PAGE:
E-Lecture, Gold in America: Artistry, Memory, Power

Gold thimble punched with small indentations at the top for pushing a needle and its sides engraved with foliate scrolls.

Jacob Hurd, Thimble Owned by Elizabeth Gooch Hubbart Franklin, Boston, 1730–40. Gold. Yale University Art Gallery, Mabel Brady Garvan Collection

For millennia, gold’s warm glow, resistance to corrosion, and rarity have made it a preferred material for objects meant to convey prestige, authority, or devotion. Drawing on the Yale University Art Gallery’s extraordinary holdings of American gold and augmented by paintings, photographs, and other works of art, Gold in America: Artistry, Memory, Power is the first exhibition since 1963 to survey the role of gold in American art and culture. In this live virtual lecture, John Stuart Gordon, the Benjamin Attmore Hewitt Curator of American Decorative Arts, showcases highlights from the exhibition and shares exciting new research. With over 70 examples of gold and related material spanning more than 400 years, Gold in America demonstrates our nation’s longtime fascination with this gleaming metal. Generously sponsored by the Martin A. Ryerson Lectureship Fund.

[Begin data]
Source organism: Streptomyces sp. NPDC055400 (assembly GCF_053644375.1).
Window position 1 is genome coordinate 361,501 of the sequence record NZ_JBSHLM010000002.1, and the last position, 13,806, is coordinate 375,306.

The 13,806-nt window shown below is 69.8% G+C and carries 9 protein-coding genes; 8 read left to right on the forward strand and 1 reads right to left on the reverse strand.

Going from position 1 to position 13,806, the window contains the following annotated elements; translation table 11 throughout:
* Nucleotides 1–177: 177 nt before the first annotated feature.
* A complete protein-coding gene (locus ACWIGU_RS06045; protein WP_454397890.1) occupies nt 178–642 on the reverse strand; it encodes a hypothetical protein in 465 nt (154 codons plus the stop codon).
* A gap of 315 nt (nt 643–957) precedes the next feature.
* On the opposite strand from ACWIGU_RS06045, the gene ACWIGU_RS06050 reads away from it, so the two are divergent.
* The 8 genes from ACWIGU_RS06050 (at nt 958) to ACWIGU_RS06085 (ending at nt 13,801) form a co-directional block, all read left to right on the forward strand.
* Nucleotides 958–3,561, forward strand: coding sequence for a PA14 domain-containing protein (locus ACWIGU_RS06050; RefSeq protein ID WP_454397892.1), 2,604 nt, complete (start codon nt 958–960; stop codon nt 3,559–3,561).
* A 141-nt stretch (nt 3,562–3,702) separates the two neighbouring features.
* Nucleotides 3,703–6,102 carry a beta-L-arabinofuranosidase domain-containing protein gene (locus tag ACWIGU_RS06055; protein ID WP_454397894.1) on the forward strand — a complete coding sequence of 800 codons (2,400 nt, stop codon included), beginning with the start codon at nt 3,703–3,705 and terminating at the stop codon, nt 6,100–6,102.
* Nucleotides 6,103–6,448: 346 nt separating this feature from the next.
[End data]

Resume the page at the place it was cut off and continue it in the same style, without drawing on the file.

Closed captions will be available in English.

Registration required; to register, visit https://bit.ly/3Fvc8AE.